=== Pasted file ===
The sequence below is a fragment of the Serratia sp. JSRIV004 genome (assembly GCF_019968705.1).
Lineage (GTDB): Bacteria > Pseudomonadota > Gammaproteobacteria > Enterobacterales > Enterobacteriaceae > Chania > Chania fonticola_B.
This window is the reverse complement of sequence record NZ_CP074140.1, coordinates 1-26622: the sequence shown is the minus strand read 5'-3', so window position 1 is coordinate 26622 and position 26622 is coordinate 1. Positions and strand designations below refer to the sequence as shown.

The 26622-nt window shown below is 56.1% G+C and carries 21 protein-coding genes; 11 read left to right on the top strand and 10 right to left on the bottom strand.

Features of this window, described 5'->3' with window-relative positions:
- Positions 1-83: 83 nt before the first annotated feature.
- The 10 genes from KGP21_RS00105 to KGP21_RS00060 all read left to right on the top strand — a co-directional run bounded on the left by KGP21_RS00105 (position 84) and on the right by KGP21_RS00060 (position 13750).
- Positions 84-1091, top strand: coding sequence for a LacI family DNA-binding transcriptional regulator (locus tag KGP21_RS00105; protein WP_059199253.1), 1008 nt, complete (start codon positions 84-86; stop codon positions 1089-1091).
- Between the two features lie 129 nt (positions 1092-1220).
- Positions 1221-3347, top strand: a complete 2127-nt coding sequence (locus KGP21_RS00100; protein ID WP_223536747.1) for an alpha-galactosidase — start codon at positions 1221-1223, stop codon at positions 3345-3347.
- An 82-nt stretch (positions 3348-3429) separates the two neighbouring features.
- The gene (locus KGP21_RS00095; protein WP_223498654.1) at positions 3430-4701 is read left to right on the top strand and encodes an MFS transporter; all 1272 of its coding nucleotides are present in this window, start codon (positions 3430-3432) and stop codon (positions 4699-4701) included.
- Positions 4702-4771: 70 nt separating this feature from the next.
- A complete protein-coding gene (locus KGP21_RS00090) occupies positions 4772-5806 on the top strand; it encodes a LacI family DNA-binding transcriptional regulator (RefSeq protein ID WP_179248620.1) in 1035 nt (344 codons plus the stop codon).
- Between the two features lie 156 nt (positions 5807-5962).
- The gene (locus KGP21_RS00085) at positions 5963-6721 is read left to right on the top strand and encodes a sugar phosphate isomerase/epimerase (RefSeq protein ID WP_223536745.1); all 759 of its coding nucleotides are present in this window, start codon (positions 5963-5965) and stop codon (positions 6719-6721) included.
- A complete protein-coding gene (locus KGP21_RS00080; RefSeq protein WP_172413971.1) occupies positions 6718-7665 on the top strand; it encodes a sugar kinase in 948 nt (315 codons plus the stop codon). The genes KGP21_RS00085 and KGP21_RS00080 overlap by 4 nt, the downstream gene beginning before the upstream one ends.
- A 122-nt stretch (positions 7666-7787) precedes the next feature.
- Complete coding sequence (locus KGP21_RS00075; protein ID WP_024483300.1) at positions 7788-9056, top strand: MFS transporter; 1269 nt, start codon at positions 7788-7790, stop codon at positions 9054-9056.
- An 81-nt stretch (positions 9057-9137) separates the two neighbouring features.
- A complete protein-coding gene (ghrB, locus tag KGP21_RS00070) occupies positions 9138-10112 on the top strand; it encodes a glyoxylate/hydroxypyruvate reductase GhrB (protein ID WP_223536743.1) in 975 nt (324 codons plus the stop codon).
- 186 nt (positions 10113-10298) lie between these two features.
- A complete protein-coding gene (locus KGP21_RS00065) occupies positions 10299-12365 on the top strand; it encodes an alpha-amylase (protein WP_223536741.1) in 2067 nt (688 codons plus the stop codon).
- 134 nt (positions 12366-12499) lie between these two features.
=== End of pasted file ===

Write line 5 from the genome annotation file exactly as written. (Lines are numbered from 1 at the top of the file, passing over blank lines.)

Features of this window, described 5'->3' with window-relative positions: